Rs 80-crore parking facility in Sarojini Nagar draws very few cars, forces a rethink of Delhi’s parking policy: says CSE
CSE releases findings on parking in Sarojini Nagar and the lessons from it
Says without a clear strategy, expensive parking structures can neither reduce parking chaos nor parking demand
CSE survey shows car users will shift to other modes of transport only if they are forced to pay three times more parking charges
Effective parking policy needed – Delhi uses up 10 per cent of its land just for parking; will need land the size of over 300 football fields to accommodate future parking demand
CSE calls for end to parking subsidies, immediate parking pricing reforms, effectively high parking charges, stringent enforcement and high penalties for violations
New Delhi, April 27, 2012: There is something very wrong with the way Delhi is managing its car parking, says a new assessment done by Centre for Science and Environment (CSE). The city has recently spent a humungous Rs 80 crore to build a state-of-the-art parking facility which is used sub-optimally; instead of this high-tech structure, car drivers prefer to park their vehicles on already choke-a-block roads, adding to the parking chaos.
According to CSE’s assessment, the newly established, fully automated and highly expensive parking structure in South Delhi’s Sarojini Nagar market operates – shockingly -- at a mere 20 to 40 per cent of its capacity! This, when the surrounding area remains gridlocked with cars. The Rs 80-crore structure has effectively been reduced to being a shopping mall on free land, thus perpetrating huge subsidy to car owners.
As the city debates a hike in parking charges, CSE has focused on Delhi’s dismal parking rates – among the lowest in the world -- that incite more car driving. According to Anumita Roychowdhury, head of CSE’s urban mobility programme, “The Sarojini Nagar case mirrors the concern, especially at a time when all municipal bodies and development agencies in Delhi are committed to building numerous multi-level car parks. Before more urban spaces are surrendered to this mindless and expensive construction for cars, it is important to draw lessons from the structures that have already been built and get the terms right.”
What has the CSE assessment found?
Inbuilt subsidy: The cost of the new parking facility works out to Rs 10 lakh per car. To keep the system operational, it will require an additional Rs 3 crore a year. If it tries to recover the full cost from parking charges, the parking rate will have to be an astounding Rs 120 per hour! Car users are enjoying an enormous subsidy, as they pay a miniscule proportion of this rate.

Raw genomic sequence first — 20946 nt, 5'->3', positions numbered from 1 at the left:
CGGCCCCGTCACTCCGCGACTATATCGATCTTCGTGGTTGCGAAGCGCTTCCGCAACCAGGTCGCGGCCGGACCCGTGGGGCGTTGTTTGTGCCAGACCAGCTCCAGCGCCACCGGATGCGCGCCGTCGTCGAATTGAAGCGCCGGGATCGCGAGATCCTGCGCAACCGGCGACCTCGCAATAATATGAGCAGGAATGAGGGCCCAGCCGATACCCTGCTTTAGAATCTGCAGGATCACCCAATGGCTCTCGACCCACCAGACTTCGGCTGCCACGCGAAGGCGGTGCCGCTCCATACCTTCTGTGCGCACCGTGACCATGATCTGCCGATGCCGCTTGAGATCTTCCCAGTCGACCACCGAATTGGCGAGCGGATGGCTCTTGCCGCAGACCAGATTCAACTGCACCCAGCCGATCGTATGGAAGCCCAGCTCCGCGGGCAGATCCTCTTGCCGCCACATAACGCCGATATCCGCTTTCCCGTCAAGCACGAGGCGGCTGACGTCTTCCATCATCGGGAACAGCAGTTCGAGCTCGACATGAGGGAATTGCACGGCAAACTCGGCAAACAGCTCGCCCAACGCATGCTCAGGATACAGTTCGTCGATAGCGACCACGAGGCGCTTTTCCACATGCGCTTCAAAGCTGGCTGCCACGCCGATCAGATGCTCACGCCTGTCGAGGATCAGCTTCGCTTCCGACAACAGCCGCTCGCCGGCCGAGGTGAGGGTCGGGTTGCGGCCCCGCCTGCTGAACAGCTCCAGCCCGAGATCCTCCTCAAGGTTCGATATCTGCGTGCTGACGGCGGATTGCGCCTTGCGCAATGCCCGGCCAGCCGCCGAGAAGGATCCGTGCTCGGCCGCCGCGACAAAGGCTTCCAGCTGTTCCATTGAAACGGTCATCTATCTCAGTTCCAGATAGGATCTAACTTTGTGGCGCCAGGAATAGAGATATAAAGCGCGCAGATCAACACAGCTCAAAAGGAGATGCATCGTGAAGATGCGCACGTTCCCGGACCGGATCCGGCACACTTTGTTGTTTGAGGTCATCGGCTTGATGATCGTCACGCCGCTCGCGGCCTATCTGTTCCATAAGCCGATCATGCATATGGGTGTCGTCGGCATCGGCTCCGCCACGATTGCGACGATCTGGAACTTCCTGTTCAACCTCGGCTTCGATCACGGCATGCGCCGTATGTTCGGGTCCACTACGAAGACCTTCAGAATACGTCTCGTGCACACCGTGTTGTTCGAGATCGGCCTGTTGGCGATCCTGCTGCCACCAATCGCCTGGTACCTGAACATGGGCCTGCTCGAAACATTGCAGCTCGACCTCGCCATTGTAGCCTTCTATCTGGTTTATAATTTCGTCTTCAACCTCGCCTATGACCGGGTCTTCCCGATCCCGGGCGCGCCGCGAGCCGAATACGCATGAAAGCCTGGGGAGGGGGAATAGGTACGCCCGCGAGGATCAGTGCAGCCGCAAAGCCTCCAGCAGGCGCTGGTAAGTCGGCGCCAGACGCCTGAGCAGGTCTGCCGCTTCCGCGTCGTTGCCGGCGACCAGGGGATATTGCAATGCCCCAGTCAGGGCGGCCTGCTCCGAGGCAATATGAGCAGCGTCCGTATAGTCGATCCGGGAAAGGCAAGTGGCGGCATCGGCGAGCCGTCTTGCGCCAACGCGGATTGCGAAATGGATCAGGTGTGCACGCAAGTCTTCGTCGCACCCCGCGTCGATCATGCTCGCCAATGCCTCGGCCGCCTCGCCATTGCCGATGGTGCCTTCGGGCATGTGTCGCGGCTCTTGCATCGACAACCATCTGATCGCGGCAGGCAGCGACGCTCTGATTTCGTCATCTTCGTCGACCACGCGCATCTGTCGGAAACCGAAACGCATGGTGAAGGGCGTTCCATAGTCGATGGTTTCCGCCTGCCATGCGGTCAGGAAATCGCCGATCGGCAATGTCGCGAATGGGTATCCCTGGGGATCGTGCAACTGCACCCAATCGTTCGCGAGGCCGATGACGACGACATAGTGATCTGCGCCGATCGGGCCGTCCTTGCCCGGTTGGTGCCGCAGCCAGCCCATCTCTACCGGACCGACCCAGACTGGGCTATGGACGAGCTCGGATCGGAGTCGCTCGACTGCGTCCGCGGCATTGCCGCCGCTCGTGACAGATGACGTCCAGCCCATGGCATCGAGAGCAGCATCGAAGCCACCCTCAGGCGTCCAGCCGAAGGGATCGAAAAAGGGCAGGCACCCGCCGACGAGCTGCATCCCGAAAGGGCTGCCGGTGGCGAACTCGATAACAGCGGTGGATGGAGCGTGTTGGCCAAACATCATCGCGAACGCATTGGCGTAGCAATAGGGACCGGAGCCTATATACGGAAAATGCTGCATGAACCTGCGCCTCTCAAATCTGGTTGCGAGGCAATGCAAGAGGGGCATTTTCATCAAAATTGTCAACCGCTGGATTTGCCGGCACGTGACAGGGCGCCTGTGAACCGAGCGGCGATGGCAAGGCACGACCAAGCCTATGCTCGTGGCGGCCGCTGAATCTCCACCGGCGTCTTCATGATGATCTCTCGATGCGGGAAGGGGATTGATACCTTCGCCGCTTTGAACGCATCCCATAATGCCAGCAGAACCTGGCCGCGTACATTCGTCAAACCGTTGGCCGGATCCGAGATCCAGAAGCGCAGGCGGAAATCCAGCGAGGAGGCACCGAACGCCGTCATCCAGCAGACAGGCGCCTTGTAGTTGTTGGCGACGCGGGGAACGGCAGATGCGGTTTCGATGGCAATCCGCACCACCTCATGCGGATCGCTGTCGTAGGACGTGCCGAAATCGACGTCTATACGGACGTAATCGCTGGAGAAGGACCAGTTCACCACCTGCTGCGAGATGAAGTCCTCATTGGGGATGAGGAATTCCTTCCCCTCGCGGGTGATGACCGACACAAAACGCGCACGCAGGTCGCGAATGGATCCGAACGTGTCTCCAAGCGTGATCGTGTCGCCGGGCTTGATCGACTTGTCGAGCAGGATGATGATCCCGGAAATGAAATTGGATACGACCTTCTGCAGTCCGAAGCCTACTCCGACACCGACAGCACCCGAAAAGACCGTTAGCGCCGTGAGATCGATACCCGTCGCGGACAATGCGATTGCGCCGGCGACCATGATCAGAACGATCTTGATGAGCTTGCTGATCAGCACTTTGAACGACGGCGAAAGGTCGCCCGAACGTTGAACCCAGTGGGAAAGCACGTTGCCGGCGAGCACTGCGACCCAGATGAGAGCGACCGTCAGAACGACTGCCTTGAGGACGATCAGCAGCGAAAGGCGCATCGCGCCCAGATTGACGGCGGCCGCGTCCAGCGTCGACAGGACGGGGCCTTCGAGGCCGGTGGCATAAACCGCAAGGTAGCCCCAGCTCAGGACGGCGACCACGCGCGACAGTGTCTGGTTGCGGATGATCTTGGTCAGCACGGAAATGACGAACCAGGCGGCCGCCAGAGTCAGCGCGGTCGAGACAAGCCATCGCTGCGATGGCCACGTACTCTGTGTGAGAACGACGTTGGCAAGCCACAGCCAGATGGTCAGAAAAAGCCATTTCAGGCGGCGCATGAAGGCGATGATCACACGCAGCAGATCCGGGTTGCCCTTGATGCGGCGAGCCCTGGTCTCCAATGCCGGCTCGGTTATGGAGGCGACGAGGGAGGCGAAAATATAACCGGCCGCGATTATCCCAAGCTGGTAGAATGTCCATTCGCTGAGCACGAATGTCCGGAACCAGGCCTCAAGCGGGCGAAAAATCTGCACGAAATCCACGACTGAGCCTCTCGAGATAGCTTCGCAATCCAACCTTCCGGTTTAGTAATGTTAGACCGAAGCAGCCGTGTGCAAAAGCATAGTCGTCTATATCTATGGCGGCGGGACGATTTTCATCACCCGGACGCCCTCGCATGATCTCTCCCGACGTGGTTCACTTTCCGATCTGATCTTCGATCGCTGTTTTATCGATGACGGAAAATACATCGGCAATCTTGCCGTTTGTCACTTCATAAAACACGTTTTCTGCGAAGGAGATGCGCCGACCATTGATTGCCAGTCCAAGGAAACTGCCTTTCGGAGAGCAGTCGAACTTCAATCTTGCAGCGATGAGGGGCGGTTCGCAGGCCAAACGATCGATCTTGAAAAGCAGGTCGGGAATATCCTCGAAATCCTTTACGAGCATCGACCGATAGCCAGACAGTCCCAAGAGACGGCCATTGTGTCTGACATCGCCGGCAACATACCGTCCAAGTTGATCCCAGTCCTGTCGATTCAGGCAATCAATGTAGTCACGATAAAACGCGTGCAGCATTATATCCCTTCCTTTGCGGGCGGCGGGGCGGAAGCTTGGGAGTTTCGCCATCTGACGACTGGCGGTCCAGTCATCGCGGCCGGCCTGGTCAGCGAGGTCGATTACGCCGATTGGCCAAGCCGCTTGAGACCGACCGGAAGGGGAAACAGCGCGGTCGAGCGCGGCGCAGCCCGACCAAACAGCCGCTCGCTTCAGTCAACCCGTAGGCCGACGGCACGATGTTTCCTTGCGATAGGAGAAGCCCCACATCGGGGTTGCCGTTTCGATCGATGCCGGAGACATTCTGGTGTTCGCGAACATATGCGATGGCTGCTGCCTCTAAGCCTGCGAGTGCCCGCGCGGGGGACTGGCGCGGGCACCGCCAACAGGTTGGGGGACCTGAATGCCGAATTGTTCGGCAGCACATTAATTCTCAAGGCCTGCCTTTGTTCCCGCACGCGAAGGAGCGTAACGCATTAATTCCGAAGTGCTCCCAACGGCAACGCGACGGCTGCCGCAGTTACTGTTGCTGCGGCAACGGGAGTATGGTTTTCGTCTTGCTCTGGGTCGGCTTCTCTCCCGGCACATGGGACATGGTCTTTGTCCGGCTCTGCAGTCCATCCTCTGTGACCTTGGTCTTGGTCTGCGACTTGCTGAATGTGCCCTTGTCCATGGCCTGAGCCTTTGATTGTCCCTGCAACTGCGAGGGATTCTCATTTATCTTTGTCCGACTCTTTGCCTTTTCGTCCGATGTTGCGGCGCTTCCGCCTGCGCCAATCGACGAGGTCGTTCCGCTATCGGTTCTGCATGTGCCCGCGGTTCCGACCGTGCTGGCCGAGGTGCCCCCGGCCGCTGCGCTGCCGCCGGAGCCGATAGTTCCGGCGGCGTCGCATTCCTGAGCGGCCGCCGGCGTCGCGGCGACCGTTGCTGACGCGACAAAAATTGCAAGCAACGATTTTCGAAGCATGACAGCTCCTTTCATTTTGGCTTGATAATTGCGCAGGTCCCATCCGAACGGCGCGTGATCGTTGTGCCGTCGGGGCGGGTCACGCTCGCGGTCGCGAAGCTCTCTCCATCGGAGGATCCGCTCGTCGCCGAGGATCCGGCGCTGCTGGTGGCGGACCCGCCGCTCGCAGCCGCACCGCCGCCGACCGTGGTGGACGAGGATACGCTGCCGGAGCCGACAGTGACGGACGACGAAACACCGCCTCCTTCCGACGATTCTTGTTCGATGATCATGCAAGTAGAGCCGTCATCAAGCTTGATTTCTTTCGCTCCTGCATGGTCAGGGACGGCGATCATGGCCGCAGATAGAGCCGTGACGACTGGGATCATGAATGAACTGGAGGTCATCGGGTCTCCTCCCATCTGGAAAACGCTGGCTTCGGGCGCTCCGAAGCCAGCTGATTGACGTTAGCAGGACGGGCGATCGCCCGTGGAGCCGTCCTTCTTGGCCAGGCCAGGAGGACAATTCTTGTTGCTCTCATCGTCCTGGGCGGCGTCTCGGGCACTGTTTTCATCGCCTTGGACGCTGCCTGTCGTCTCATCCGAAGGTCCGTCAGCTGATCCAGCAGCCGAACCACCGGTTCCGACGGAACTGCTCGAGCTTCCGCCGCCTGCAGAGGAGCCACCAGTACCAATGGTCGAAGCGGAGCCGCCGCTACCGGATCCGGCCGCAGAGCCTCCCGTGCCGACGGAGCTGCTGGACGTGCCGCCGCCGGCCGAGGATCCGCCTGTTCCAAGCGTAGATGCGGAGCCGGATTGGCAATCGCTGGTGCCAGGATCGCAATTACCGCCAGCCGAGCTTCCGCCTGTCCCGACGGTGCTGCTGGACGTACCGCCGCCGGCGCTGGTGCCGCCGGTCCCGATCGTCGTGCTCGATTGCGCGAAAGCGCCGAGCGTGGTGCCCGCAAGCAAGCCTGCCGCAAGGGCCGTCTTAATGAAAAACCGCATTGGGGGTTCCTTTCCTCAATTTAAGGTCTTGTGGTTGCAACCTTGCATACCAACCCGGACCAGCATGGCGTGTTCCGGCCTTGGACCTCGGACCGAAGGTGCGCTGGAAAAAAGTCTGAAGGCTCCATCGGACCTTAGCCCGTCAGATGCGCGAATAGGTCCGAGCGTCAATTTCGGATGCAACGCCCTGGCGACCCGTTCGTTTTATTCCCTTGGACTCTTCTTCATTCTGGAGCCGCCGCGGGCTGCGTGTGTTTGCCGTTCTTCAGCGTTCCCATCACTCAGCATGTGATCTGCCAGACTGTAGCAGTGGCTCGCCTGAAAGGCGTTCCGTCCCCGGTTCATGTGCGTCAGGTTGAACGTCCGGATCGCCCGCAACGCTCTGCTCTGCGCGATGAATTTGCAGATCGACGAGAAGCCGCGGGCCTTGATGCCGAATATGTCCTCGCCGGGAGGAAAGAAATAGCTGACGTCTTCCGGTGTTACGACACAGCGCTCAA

Parking charges can recover little: Currently, the structure is able to recover only 1.6 per cent of the operational costs from parking. Even in a best case utilization scenario, the full revenue from the current parking rates can at best recover only one-fifth of the operational costs.
Real estate dominates, parking secondary: 98 per cent of the earnings for the developer will come from shops in the ground and first floors of the building. As earnings from parking are very small, the developer has little interest in ensuring full utilization of the parking space. Developers are also resisting common management of the surface parking area.
People are will consider shifting to other modes of transport only if minimum parking rates are three times the rate in multilevel parking: The CSE survey of visitors in Sarojini Nagar has shown that people are willing to consider a shift to public transport only if the minimum rates for parking cross Rs 30 per hour. This is three times the rate of Rs 10 in multi-level parking and double the proposed rate of Rs 15 per hour in the surface parking. The municipal agency will have to fix parking charges at a rate that will influence commuters’ choice of commuting and duration of parking.